BEIJING — Police investigating a vehicle that plowed through pedestrians and crashed at Beijing’s Forbidden City in an apparent suicide rampage searched Tuesday for information on two ethnic Uighur suspects believed linked to the attack, which killed five people and injured 38.
Police released no information about a possible motive for Monday’s incident at one of China’s most politically sensitive and heavily guarded public spaces. But investigators sent a notice to hotels in the city aimed at tracing the recent movements of two suspects, and possibly at uncovering any other conspirators.
The sports utility vehicle veered inside a barrier separating a crowded sidewalk from a busy avenue and then plowed through pedestrians as it sped toward Tiananmen Gate, where it crashed into a stone structure near a large portrait of Mao Zedong which hangs near the entrance to the former imperial palace.
The vehicle’s three occupants were killed along with two bystanders, including a Filipino woman. The 38 injured included three other Filipinos and a Japanese man, police said.
The gate stands opposite sprawling Tiananmen Square, which was the focus of the 1989 pro-democracy movement that was violently suppressed by the military, and any incident there is highly sensitive.
Zhao Fuzhou, a security official at Beijing’s Xinjiang Dasha hotel, said police had circulated a notice seeking information about two suspects with Uighur names in the aftermath of Monday’s incident. A clerk at the Hubei Mansion hotel also confirmed receiving the notice, while employees at other hotels said they’d been told not to discuss the matter.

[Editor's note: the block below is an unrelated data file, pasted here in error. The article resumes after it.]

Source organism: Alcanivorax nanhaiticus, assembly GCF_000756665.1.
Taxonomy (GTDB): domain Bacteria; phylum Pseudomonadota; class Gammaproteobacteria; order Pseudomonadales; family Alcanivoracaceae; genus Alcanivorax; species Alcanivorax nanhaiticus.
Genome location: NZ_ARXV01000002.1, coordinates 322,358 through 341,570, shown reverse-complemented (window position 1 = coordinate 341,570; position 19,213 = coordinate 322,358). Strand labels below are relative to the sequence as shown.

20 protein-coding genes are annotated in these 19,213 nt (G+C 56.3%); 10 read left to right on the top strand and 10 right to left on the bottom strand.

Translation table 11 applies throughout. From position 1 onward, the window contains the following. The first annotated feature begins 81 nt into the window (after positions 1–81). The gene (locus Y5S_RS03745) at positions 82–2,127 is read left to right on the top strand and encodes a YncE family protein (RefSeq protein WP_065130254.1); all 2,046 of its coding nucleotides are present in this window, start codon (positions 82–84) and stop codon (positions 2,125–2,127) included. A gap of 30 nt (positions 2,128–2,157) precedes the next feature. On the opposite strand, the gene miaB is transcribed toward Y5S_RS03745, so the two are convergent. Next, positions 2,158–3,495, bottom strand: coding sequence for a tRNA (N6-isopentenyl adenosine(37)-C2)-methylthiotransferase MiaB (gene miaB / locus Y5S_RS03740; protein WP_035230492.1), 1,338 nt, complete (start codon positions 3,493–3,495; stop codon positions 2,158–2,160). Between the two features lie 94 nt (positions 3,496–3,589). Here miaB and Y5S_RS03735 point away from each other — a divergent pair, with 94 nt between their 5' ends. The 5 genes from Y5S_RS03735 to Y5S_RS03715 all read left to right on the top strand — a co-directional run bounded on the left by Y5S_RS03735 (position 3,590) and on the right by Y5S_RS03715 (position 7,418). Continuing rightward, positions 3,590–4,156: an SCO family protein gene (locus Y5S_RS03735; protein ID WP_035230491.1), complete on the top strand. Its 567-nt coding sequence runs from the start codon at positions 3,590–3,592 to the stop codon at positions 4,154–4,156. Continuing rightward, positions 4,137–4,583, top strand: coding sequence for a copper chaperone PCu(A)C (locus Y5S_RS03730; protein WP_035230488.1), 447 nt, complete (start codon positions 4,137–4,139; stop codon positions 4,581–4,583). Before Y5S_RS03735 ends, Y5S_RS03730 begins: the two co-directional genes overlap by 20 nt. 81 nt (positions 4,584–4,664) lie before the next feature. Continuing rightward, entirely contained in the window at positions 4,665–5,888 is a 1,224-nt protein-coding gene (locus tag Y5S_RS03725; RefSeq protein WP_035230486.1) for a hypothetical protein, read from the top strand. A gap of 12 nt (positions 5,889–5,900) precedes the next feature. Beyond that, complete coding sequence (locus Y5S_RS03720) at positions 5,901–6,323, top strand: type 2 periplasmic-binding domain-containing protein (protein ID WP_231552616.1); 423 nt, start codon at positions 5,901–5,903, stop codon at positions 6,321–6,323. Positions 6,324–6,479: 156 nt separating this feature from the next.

The notice asked hotels about the two suspects, and to report any suspicious guests or vehicles registered with their establishments going back to Oct. 1. One of the men, identified in the notice as Yusupu Wumaierniyazi, was listed as living in a town in the northwestern Uighur homeland of Xinjiang in which 24 police and civilians and 13 militants were killed in an attack on June 26.
Beijing police referred reporters’ questions to a spokesman whose phone rang unanswered.
Radicals among the Muslim Turkic Uighurs have been fighting a low-intensity insurgency against Chinese rule for years. This summer saw an unusually large number of violent incidents and Chinese security forces say they have been guarding against attacks outside of Xinjiang.
Uighurs are culturally, religiously and linguistically distinct from China’s ethnic Han majority and many have chafed under heavy-handed Communist Party rule.
If intended as a political statement, Monday’s attack could hardly have picked a more significant target. Just west of the square lies the Great Hall of the People, the seat of China’s parliament, while many of China’s top leaders live and work just a few hundred meters (yards) away in the tightly guarded Zhongnanhai compound.
Monday’s incident had every appearance of being deliberate, since the driver apparently jumped a curb and travelled about 400 metres to the spot where the car was said to have caught fire.
Along the way, it avoided trees, street lights and at least one security checkpoint. The attackers also struck during the lunch hour when security would have likely been relatively slack.
Witnesses quoted in Chinese media said the SUV’s driver honked his horn as he drove along the sidewalk, suggesting mass murder was not the intention.
Photos showed flames licking the vehicle and a huge cloud of smoke, although there was no word on whether an incendiary device had been activated or shots fired.
“The vehicle ran very fast, I could hear people screaming all the way while the vehicle ploughed through the crowds,” the Global Times newspaper quoted an unidentified female witness as saying.